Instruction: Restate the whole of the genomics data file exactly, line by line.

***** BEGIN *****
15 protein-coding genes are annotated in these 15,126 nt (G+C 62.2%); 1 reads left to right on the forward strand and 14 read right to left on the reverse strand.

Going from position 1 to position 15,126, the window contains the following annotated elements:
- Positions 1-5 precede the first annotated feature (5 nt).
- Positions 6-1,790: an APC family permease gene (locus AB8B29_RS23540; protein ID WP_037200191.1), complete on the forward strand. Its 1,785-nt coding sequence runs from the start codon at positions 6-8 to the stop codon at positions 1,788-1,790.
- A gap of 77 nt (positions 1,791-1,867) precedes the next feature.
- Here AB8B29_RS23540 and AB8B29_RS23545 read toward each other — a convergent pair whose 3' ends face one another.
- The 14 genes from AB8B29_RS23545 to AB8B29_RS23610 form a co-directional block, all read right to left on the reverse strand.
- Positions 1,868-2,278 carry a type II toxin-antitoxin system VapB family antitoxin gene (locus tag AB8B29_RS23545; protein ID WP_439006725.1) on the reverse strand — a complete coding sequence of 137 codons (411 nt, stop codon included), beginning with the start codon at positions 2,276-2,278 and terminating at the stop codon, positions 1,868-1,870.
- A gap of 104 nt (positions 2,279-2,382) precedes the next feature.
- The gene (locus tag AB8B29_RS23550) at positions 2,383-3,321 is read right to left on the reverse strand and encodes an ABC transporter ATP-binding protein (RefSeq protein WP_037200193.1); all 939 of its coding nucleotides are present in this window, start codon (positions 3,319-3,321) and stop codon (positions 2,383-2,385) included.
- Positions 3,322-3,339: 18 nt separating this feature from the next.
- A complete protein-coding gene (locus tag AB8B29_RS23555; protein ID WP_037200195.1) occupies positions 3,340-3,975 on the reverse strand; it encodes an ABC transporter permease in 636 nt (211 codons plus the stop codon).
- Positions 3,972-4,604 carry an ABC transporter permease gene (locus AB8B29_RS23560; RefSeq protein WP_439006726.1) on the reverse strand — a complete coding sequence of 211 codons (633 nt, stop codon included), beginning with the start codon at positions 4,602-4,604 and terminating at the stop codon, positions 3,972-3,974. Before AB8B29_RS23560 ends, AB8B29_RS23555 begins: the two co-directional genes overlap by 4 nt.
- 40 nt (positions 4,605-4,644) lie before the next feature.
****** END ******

15 protein-coding genes are annotated in these 15,126 nt (G+C 62.2%); 1 reads left to right on the forward strand and 14 read right to left on the reverse strand.

Going from position 1 to position 15,126, the window contains the following annotated elements:
- Positions 1-5 precede the first annotated feature (5 nt).
- Positions 6-1,790: an APC family permease gene (locus AB8B29_RS23540; protein ID WP_037200191.1), complete on the forward strand. Its 1,785-nt coding sequence runs from the start codon at positions 6-8 to the stop codon at positions 1,788-1,790.
- A gap of 77 nt (positions 1,791-1,867) precedes the next feature.
- Here AB8B29_RS23540 and AB8B29_RS23545 read toward each other — a convergent pair whose 3' ends face one another.
- The 14 genes from AB8B29_RS23545 to AB8B29_RS23610 form a co-directional block, all read right to left on the reverse strand.
- Positions 1,868-2,278 carry a type II toxin-antitoxin system VapB family antitoxin gene (locus tag AB8B29_RS23545; protein ID WP_439006725.1) on the reverse strand — a complete coding sequence of 137 codons (411 nt, stop codon included), beginning with the start codon at positions 2,276-2,278 and terminating at the stop codon, positions 1,868-1,870.
- A gap of 104 nt (positions 2,279-2,382) precedes the next feature.
- The gene (locus tag AB8B29_RS23550) at positions 2,383-3,321 is read right to left on the reverse strand and encodes an ABC transporter ATP-binding protein (RefSeq protein WP_037200193.1); all 939 of its coding nucleotides are present in this window, start codon (positions 3,319-3,321) and stop codon (positions 2,383-2,385) included.
- Positions 3,322-3,339: 18 nt separating this feature from the next.
- A complete protein-coding gene (locus tag AB8B29_RS23555; protein ID WP_037200195.1) occupies positions 3,340-3,975 on the reverse strand; it encodes an ABC transporter permease in 636 nt (211 codons plus the stop codon).
- Positions 3,972-4,604 carry an ABC transporter permease gene (locus AB8B29_RS23560; RefSeq protein WP_439006726.1) on the reverse strand — a complete coding sequence of 211 codons (633 nt, stop codon included), beginning with the start codon at positions 4,602-4,604 and terminating at the stop codon, positions 3,972-3,974. Before AB8B29_RS23560 ends, AB8B29_RS23555 begins: the two co-directional genes overlap by 4 nt.
- 40 nt (positions 4,605-4,644) lie before the next feature.